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DEED-RESTRICTED HOME OWNERSHIP 2018-05-31T22:29:53+00:00

Steamboat Springs has several communities and individual units that contain deed restrictions. A deed restriction targets the sale of the unit to “qualified owners” who meet specific income, asset and employment criteria. These communities include:

Deed-restricted units are intended to help local families afford home ownership in an environment of high market rate housing.  The deed restriction exists to ensure that the property remains affordable now and in the future.  Each deed restriction is unique to the particular property, but generally they contain the same basic qualification terms:

  • Income: This is represented by a percentage of the Area Median Income (AMI) and is usually set at 80% or 120% AMI.  This chart shows specific income qualification based on AMI and household size for 2018:

    AMI           

    1 person      

    2 persons      

    3 persons      

    4 persons      

    5 persons    

    6 persons  

    80%

    $48,560

    $55,520

    $62,480

    $69,360

    $74,960

    $80,480

    120%

    $72,840

    $83,280

    $93,720

    $104,040

    $112,440

    $120,720

  • Net Assets: This is a calculation of net assets (assets minus liabilities) with the maximum assets varying depending on the deed restriction.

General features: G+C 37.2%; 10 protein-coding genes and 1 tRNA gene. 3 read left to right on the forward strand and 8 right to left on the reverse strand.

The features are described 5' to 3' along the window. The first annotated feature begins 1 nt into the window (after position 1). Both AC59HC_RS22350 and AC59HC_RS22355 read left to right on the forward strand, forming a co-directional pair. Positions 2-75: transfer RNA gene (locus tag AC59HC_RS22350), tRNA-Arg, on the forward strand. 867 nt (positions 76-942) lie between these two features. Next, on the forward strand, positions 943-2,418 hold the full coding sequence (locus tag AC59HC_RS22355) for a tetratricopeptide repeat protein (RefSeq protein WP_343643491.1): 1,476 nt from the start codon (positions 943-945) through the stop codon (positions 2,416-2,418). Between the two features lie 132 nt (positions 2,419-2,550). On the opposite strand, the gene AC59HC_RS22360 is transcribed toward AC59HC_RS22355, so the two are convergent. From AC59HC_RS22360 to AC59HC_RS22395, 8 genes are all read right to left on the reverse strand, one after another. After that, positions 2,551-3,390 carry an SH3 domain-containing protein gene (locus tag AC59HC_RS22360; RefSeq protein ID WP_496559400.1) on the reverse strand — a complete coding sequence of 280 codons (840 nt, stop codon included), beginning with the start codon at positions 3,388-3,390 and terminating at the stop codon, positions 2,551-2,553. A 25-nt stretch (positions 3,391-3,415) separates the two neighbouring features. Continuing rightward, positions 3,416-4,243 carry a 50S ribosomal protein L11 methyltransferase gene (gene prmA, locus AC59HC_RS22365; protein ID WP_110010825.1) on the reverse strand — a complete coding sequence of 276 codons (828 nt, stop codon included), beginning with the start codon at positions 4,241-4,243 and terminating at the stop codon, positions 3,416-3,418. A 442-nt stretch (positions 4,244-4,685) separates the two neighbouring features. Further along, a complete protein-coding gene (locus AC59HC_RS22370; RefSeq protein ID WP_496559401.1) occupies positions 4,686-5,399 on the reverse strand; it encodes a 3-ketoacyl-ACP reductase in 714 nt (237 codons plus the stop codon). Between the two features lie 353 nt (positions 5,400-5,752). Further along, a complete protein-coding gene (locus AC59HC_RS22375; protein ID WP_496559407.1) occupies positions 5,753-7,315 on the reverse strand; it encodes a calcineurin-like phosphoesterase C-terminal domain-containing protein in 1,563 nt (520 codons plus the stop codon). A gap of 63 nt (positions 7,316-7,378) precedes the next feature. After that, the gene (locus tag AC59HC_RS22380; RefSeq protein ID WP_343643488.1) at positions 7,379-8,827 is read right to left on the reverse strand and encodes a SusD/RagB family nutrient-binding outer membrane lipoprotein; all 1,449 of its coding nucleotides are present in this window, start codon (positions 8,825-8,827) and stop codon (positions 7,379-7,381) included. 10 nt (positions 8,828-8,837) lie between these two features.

• Employment: All local deed restrictions require that the purchaser be either employed full-time in Routt County or retired from full-time employment in Routt County.
  • Affordability: Some deed restrictions require that the mortgage payment does not exceed 30% of gross income.  This is often referred to as a “front end ratio” or “housing allowance” in mortgage lending terms.  Other affordability terms include an appreciation cap, limiting the price appreciation of the unit over time.
  • Sole Residency: All local deed restrictions require the owner to live in the unit as their sole residence. This means that rentals of the deed restricted unit are only permitted under certain circumstances outlined in the deed restriction.

Buying a deed-restricted unit is not the same as buying a free-market unit. By requiring specific criteria for buyer qualification, affordability of the unit is maintained. This also means the value of the property will be indexed to the growth of local wages and not to the general housing market. As a result, owners of deed-restricted homes will not see significant value appreciation compared to free-market homes.

To determine eligibility, please complete the application and return to Alyssa Cartmill: acartmill@yvha.org     .